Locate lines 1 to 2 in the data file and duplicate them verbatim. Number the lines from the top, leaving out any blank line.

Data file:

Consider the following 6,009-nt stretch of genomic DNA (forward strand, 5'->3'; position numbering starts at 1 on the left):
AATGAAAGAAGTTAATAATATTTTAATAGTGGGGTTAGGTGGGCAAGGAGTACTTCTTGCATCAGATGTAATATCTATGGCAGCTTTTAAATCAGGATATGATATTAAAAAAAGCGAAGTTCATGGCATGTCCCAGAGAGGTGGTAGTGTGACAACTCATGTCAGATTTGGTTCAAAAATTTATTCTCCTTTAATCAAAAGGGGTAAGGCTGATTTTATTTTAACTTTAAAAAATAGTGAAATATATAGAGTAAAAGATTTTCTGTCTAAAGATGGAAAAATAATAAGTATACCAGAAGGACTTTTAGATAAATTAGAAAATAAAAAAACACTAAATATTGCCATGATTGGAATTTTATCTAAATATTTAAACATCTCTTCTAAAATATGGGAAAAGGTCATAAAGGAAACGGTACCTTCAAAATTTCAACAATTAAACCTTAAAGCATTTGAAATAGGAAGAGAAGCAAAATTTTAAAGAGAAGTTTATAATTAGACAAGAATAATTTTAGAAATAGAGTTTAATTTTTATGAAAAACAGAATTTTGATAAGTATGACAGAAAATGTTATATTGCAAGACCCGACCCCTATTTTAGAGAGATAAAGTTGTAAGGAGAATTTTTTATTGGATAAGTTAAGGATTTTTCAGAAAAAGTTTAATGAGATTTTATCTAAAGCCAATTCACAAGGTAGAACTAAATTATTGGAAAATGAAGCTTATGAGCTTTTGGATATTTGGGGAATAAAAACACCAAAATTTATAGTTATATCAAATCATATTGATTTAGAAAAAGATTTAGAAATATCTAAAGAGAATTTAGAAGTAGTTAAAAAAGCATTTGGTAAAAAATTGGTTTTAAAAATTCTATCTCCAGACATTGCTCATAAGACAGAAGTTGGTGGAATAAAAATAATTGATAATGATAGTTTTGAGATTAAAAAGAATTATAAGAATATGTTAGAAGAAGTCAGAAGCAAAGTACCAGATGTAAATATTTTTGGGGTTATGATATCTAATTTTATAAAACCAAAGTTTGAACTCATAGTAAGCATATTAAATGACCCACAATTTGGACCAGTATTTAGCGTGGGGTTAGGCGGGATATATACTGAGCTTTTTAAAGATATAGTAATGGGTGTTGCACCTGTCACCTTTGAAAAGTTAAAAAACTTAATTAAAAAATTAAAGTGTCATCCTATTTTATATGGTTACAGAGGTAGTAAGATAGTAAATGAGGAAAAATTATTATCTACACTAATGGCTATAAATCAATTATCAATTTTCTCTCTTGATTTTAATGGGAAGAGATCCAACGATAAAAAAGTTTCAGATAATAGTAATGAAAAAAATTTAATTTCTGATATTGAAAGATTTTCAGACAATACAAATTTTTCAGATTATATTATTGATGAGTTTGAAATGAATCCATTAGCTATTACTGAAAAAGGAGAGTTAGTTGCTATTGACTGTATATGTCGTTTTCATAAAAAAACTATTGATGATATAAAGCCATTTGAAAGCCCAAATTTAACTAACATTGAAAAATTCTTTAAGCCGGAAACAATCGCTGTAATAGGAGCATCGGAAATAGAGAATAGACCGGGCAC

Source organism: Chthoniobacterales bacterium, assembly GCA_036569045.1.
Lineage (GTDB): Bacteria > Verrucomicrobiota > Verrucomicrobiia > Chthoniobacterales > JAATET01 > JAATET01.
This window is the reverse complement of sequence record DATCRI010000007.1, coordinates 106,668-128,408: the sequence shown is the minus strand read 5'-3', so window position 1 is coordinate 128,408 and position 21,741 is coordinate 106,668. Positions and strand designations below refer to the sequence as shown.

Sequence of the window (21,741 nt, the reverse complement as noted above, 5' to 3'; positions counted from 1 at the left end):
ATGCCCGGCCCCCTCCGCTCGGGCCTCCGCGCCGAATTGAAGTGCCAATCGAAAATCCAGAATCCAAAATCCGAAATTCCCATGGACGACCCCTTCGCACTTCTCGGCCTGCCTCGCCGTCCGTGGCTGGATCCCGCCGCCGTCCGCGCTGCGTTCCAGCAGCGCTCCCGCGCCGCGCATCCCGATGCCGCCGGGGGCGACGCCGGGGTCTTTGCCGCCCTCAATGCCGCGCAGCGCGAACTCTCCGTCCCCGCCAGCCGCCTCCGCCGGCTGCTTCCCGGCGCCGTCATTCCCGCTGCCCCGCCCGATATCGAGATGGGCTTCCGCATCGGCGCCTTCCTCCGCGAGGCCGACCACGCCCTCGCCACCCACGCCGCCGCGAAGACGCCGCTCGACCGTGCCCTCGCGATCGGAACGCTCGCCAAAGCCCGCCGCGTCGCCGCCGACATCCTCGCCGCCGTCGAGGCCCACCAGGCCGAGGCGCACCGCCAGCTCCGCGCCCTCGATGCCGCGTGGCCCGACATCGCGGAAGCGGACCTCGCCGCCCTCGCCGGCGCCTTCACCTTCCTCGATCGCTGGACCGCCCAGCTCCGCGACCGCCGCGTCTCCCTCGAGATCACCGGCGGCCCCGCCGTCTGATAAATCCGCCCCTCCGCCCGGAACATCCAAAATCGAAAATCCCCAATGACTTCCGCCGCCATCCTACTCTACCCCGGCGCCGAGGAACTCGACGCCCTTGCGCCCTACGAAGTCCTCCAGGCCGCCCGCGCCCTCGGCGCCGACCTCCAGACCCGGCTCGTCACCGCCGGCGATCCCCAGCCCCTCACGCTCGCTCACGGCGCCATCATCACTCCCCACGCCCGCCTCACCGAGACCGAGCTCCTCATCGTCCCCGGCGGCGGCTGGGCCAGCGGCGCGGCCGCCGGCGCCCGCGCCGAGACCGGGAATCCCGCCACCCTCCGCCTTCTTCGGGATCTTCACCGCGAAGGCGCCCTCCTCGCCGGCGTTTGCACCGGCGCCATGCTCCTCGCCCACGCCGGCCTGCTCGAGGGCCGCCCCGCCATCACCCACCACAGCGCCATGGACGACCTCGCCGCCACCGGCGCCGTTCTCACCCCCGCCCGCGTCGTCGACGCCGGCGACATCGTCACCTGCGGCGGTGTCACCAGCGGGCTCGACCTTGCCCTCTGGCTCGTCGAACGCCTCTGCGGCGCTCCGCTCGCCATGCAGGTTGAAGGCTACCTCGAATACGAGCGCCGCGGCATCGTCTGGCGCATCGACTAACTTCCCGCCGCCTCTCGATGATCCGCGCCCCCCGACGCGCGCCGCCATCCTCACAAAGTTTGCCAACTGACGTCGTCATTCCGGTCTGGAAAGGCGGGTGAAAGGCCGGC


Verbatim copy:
Consider the following 6,009-nt stretch of genomic DNA (forward strand, 5'->3'; position numbering starts at 1 on the left):
AATGAAAGAAGTTAATAATATTTTAATAGTGGGGTTAGGTGGGCAAGGAGTACTTCTTGCATCAGATGTAATATCTATGGCAGCTTTTAAATCAGGATATGATATTAAAAAAAGCGAAGTTCATGGCATGTCCCAGAGAGGTGGTAGTGTGACAACTCATGTCAGATTTGGTTCAAAAATTTATTCTCCTTTAATCAAAAGGGGTAAGGCTGATTTTATTTTAACTTTAAAAAATAGTGAAATATATAGAGTAAAAGATTTTCTGTCTAAAGATGGAAAAATAATAAGTATACCAGAAGGACTTTTAGATAAATTAGAAAATAAAAAAACACTAAATATTGCCATGATTGGAATTTTATCTAAATATTTAAACATCTCTTCTAAAATATGGGAAAAGGTCATAAAGGAAACGGTACCTTCAAAATTTCAACAATTAAACCTTAAAGCATTTGAAATAGGAAGAGAAGCAAAATTTTAAAGAGAAGTTTATAATTAGACAAGAATAATTTTAGAAATAGAGTTTAATTTTTATGAAAAACAGAATTTTGATAAGTATGACAGAAAATGTTATATTGCAAGACCCGACCCCTATTTTAGAGAGATAAAGTTGTAAGGAGAATTTTTTATTGGATAAGTTAAGGATTTTTCAGAAAAAGTTTAATGAGATTTTATCTAAAGCCAATTCACAAGGTAGAACTAAATTATTGGAAAATGAAGCTTATGAGCTTTTGGATATTTGGGGAATAAAAACACCAAAATTTATAGTTATATCAAATCATATTGATTTAGAAAAAGATTTAGAAATATCTAAAGAGAATTTAGAAGTAGTTAAAAAAGCATTTGGTAAAAAATTGGTTTTAAAAATTCTATCTCCAGACATTGCTCATAAGACAGAAGTTGGTGGAATAAAAATAATTGATAATGATAGTTTTGAGATTAAAAAGAATTATAAGAATATGTTAGAAGAAGTCAGAAGCAAAGTACCAGATGTAAATATTTTTGGGGTTATGATATCTAATTTTATAAAACCAAAGTTTGAACTCATAGTAAGCATATTAAATGACCCACAATTTGGACCAGTATTTAGCGTGGGGTTAGGCGGGATATATACTGAGCTTTTTAAAGATATAGTAATGGGTGTTGCACCTGTCACCTTTGAAAAGTTAAAAAACTTAATTAAAAAATTAAAGTGTCATCCTATTTTATATGGTTACAGAGGTAGTAAGATAGTAAATGAGGAAAAATTATTATCTACACTAATGGCTATAAATCAATTATCAATTTTCTCTCTTGATTTTAATGGGAAGAGATCCAACGATAAAAAAGTTTCAGATAATAGTAATGAAAAAAATTTAATTTCTGATATTGAAAGATTTTCAGACAATACAAATTTTTCAGATTATATTATTGATGAGTTTGAAATGAATCCATTAGCTATTACTGAAAAAGGAGAGTTAGTTGCTATTGACTGTATATGTCGTTTTCATAAAAAAACTATTGATGATATAAAGCCATTTGAAAGCCCAAATTTAACTAACATTGAAAAATTCTTTAAGCCGGAAACAATCGCTGTAATAGGAGCATCGGAAATAGAGAATAGACCGGGCAC